Continuing along the getting results path, big kudos this morning for Bruins General Manager Peter Chiarelli. The work he has done to build up the Bruins has to be met with nothing but laurels. Confession: when he acquired Rich Peverley from Atlanta, I had a sinking feeling. Not because Peverley is a world-beater, but because when a guy of that quality is brought in to center the fourth line, you’re sitting pretty. His prime acquisition of Kaberle nearly cost him dearly…but there’s that word again: results. Chiarelli is getting a Cup ring for his troubles while every other GM is figuring out what to do next. Delivering the goods with Cam Neely breathing down his neck couldn’t have been much fun, but he pulled the right strings and put the puzzle together. Props.

So as the sun finally sets on what was an ugly NHL season, marred by horrific officiating, horrific injuries, and a nightmare ending for Habs fans (and I guess you, too Canucks fans), I offer my congrats to the Bruin players and management that I don’t want to skewer with a sharpened telephone pole: Patrice Bergeron, Tim Thomas, Chris Kelly, Claude Julien, Doug Jarvis and Peter Chiarelli. Oh, and I can’t forget the few Bruins fans that I truly am happy for today: Doug, CJ, and a handful of others who deserve to know what being a champ feels like. Enjoy it! May you never feel like this again! ; )

It Just Keeps Getting Better

Well wasn’t that nice of Mike Murphy, wasn’t it?

Now that Colin Campbell has stepped aside, Bettman’s cousin gets to take the reigns as far as discipline goes from now, until Brendan Shanahan takes over at the start of next season. I wonder how warm and fuzzy Shanny feels this morning that Murphy went ahead and doled out a four game punishment to Vancouver’s Aaron Rome for knocking Boston’s Nathan Horton out of the playoffs?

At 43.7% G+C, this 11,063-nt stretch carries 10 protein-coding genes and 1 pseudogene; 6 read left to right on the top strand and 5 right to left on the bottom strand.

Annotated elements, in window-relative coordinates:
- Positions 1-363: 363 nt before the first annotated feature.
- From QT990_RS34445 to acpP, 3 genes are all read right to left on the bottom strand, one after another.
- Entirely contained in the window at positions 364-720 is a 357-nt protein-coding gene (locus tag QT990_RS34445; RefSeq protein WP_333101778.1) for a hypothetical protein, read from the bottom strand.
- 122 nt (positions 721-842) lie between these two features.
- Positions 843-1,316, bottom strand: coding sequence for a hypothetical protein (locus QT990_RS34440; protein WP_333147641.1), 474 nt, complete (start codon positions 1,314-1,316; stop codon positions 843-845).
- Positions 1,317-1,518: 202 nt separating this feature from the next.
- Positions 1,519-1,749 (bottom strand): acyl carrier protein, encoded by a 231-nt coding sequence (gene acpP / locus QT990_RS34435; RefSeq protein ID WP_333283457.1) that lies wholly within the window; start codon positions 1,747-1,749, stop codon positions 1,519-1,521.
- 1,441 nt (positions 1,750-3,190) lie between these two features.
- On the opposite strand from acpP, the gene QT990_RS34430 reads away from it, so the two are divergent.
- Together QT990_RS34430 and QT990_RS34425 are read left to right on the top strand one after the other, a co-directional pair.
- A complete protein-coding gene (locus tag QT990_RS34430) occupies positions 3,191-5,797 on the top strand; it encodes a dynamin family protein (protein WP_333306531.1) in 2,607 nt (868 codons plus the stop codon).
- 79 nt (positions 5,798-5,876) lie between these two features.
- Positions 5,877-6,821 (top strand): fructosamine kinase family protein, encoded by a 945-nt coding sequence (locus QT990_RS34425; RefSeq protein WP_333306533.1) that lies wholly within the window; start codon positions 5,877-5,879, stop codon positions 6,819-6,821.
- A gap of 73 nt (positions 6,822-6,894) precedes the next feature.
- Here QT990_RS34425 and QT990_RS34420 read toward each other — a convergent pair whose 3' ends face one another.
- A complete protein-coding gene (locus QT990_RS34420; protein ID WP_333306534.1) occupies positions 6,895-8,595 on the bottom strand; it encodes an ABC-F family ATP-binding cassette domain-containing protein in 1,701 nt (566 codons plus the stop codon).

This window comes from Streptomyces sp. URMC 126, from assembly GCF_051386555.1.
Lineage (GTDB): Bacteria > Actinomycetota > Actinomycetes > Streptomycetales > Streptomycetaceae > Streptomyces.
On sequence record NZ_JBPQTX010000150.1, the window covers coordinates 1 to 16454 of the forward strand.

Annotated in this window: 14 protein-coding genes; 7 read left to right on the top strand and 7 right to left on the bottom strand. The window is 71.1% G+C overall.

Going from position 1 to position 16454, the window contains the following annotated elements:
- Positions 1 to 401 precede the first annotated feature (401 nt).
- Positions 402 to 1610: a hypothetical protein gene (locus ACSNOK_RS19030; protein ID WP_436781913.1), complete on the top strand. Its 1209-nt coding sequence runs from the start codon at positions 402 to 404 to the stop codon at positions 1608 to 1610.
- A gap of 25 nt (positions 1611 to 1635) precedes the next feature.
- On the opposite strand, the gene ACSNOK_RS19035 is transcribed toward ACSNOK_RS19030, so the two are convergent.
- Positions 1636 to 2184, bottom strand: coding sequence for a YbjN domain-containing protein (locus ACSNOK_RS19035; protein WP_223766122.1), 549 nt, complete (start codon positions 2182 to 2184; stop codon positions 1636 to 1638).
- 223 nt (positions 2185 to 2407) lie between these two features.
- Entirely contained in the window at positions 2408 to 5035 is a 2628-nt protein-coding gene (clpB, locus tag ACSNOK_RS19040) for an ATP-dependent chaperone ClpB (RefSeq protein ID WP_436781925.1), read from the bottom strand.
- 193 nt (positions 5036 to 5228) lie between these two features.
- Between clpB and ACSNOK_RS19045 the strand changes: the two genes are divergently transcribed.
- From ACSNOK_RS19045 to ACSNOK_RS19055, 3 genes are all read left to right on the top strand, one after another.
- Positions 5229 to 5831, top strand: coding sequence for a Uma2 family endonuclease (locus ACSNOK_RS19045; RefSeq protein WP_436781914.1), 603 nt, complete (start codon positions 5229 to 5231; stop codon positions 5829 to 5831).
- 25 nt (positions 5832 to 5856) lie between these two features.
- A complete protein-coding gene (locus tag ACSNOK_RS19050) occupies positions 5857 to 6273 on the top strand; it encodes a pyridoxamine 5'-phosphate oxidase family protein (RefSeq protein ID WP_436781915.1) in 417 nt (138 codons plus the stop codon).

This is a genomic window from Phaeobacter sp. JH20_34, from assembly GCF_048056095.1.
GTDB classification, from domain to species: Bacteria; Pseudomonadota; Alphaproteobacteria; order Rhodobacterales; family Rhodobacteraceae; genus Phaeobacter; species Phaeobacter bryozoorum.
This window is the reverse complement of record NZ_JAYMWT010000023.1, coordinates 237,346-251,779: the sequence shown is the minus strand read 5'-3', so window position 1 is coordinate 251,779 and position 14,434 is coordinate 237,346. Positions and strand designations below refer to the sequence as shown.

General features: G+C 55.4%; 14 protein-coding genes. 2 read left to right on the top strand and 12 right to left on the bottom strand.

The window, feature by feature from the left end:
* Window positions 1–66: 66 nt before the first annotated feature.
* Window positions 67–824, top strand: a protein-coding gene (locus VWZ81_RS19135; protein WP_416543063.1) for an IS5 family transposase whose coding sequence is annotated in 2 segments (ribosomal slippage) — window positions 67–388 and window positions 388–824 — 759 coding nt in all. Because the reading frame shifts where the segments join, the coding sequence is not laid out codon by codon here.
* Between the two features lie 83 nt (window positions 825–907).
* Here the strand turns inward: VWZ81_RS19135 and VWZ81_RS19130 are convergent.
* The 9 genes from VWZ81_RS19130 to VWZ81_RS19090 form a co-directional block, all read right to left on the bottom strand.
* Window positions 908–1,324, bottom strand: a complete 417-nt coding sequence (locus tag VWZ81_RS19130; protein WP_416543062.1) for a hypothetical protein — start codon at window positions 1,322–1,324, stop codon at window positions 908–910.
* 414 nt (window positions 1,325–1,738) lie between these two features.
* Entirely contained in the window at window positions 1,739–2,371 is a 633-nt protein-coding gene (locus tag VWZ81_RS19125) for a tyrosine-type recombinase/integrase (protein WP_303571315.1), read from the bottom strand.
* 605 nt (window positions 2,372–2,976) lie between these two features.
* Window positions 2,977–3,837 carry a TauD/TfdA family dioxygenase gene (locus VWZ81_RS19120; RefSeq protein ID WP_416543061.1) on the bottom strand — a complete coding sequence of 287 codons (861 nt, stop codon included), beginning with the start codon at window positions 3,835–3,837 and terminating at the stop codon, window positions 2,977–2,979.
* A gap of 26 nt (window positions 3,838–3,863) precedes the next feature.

While it would be nice if this 4 game ban was actually the start of some new standard, there’s no indication that Shanahan sees things the same way as Murphy does, or that he plans to pick up where Murphy leaves off. The general assumption (or hope?) is that Shanahan will rip up the book and start anew; beginning a slow and painstaking journey in restoring confidence in the NHL’s disciplinary process by bringing a fresh perspective and approach to how supplementary discipline is handed out. If that’s indeed the case, then Murphy just put Shanahan in a really unenviable spot; fans are perplexed with the Rome suspension – unless of course it’s a new benchmark for blows to the head, in which case I believe most fans will embrace this new standard. But in essence, he has forced Shanahan to follow suit next year by punishing players with at least four game suspensions (though many would argue that four games in the Cup Finals is worth at least twice as many in the regular season) for similar offenses. Anything less, and the usual “same old, same old” refrain will erupt once again. Whatever path Shanahan takes, he would be well served to behave in the opposite of the current guard. That is to say that he must be transparent and open with how he plans to deal with supplemental justice. And for goodness sake, he has to avoid consulting everyone under the sun before reaching a decision.